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17

If, by stands, you mean bike mounted kickstands, then the reason most mountain bikers don't use them is three fold: Safety. The kickstand is usually a relatively cheap piece of metal, bolted on wherever it will fit. Its shape and style lend themselves to ending up in your wheel or otherwise damaging the bike, if they are not secured to the frame so they ...


9

You have a few options here. You can get a two-legged kickstand. These are primarily used with heavy touring loads, but they will help stabilize the bike when parking with an uneven load. The two legs fold up into each other when you disengage the kickstand. You generally cut these with a hacksaw to shorten them to the appropriate length. I used one for a ...


7

You should look into getting a folding double kickstand. They're great for loaded bikes. Both legs fold off to the left side, but when you kick it down one leg supports each side so the bike stays perfectly upright.


7

Mountain bikes don't see kickstands for several reasons. One, they are durable. You can lay one down and it's no big deal, certainly not as big a deal as crashing one. Next, when you're out riding terrain, there's almost always something to lean your bike up against like a tree, fence, etc. Also, as you mention, things can get caught in the kickstand. ...


6

Whether a bike has a kickstand is really a personal decision, but what the frame is made of is important. If you're not concerned with scratching the frame, and the frame is reasonable sturdy, then get yourself a kickstand; it'll make the bike more usable, and that's what's important. (I wouldn't attach a kickstand to, say, a carbon frame or a bike with a ...


5

I find that a standers, one-legged kickstand doesn't work well with a full touring load (as you've found). I used a two-legged stand mounted to the frame just behind the bottom bracket, and while that worked well, it scraped up the frame where the kickstand was mounted. Touring without a kickstand was my solution for quite some time, until I found the ...


3

They can catch on stuff. Ground/obstacle clearance is really important. My wheels are often whizzing past rocks with mm of clearance, or even brushing against them. And I'm often dropping down stepped terrain, which means the pedals cranks etc get close to the ground, you don't want anything else that could cause contact. Faff. Offroad cycling is tough on ...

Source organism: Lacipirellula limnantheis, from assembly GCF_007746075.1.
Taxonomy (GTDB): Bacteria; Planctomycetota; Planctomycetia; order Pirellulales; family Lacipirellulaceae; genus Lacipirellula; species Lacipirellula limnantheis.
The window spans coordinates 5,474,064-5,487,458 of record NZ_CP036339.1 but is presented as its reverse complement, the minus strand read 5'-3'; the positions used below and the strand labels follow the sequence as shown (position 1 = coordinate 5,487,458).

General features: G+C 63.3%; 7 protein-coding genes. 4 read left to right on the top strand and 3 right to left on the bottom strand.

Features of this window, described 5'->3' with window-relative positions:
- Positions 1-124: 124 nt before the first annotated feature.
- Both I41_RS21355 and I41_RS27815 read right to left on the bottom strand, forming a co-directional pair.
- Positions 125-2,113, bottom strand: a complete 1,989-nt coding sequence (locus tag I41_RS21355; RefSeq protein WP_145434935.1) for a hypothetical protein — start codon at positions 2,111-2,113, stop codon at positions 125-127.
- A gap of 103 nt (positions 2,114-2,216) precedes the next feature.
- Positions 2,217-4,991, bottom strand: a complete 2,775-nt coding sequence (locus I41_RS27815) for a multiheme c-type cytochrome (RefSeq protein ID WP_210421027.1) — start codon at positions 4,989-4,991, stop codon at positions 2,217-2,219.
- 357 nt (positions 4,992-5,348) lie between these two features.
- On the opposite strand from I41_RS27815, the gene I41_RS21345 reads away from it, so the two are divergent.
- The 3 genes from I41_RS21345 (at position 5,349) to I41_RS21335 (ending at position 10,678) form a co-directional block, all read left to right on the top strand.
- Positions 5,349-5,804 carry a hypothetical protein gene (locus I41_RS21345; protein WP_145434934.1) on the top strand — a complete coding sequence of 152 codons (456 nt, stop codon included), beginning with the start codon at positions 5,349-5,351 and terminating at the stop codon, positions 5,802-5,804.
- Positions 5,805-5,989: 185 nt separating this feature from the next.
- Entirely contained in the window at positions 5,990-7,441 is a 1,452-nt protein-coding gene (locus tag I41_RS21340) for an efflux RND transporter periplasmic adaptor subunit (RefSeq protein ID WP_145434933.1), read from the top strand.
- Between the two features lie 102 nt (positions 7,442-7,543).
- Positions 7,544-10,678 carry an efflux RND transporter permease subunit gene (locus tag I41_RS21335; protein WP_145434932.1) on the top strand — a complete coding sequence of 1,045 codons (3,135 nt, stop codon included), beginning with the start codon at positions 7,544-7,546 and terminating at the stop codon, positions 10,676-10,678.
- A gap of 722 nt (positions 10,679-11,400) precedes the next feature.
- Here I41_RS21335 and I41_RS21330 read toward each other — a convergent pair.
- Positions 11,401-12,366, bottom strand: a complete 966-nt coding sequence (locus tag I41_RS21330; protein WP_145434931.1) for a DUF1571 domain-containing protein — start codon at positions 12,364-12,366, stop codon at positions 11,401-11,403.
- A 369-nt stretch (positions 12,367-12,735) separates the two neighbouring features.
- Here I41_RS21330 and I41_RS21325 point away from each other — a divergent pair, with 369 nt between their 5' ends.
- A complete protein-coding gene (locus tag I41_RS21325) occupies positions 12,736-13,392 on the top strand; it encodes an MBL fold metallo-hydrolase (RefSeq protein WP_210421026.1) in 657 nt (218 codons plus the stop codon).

2

You should be able to get a standard kickstand on there unless there is some proprietary frame weld-on by Trek where the stand usually goes. Get a Greenfield kickstand with a plate that looks like this: http://harriscyclery.net/images/library/catalogs/soc/p350X350m/KI1005.jpg I'll bet this can be made to fit. However, truth be told, a kickstand doesn't ...


2

You say that putting the pannier on the opposite side of the bike makes the problem worse. This makes me think the bike isn't well balanced on the stand. The stand may be too short for the bike, so that the bike leans too much. Try putting a block of wood under the stand. If that helps, get a stand with a longer arm (or leg, what is that part called?). ...


2

I used to roll with single kickstands and I went for a very frugal solution using a lid to a salsa jar under my kickstand. This prevents "lawn suck" where my kickstand would pathetically drown in my boggy front lawn, tipping over even when unloaded. I would also adjust the angle of my front tire such that it felt more stable when stopped. Distributing ...


1

In general, you won't see kickstands on more expensive bikes. The primary reason is that a standard kickstand that mounts to the chain stays just behind the BB simply won't fit. Beyond that, the standard kickstand will often not reliably support a bike, and it's better to lay down a bike than have it fall down. There's also the problem that the standard ...


1

I have used a Porteur Double Kickstand on my Surly LHT for touring. It is very stable and reasonably priced. Velo-Orange sells three different double-legged kickstands. I know that the Porteur and Plescher are quite popular and well thought of. http://store.velo-orange.com/index.php/accessories/chainguards-stay-protectors-kickstands.html


1

Further to my comment on that being an amazing rack, maybe it's contributing to the problem? It's hard to tell from the picture (and you say it's not your bike, but you have a similar rack), but it looks like the pannier is held farther from the wheel than it would be with a conventional rack that has stays that bolt to braze-ons near the rear dropouts. ...


1

Ok, just to be clear you're looking for a stand that will: support a full touring load (and survive) should be easy to extend/retract when your hands are full shouldn't get in the way of the pedals when you're cleaning the chain It has been a long time since I used a kickstand, but I used to have a very heavy duty (and it was quite heavy, likely all ...


1

Ok, doesn't anyone use their bike for everyday transportation? When I leave work, and go to the grocery, come home with a basket full of food, without a kickstand I have to juggle the bike while I unload its contents so I can lay it down then pick up my stuff go and unlock my door, bring in groceries, go back out and get my bike that I have left laying in ...


1

I don't have a kickstand on my "light" bike because I only ride it on roads (as opposed to trails) and I don't stop often, so it would be unnecessary. I don't have one on one other bike I own because it refuses to cooperate with a cheap kickstand I have laying around-- it's just my "beater" bike, so I never bothered to get a properly-fitted one. My third ...



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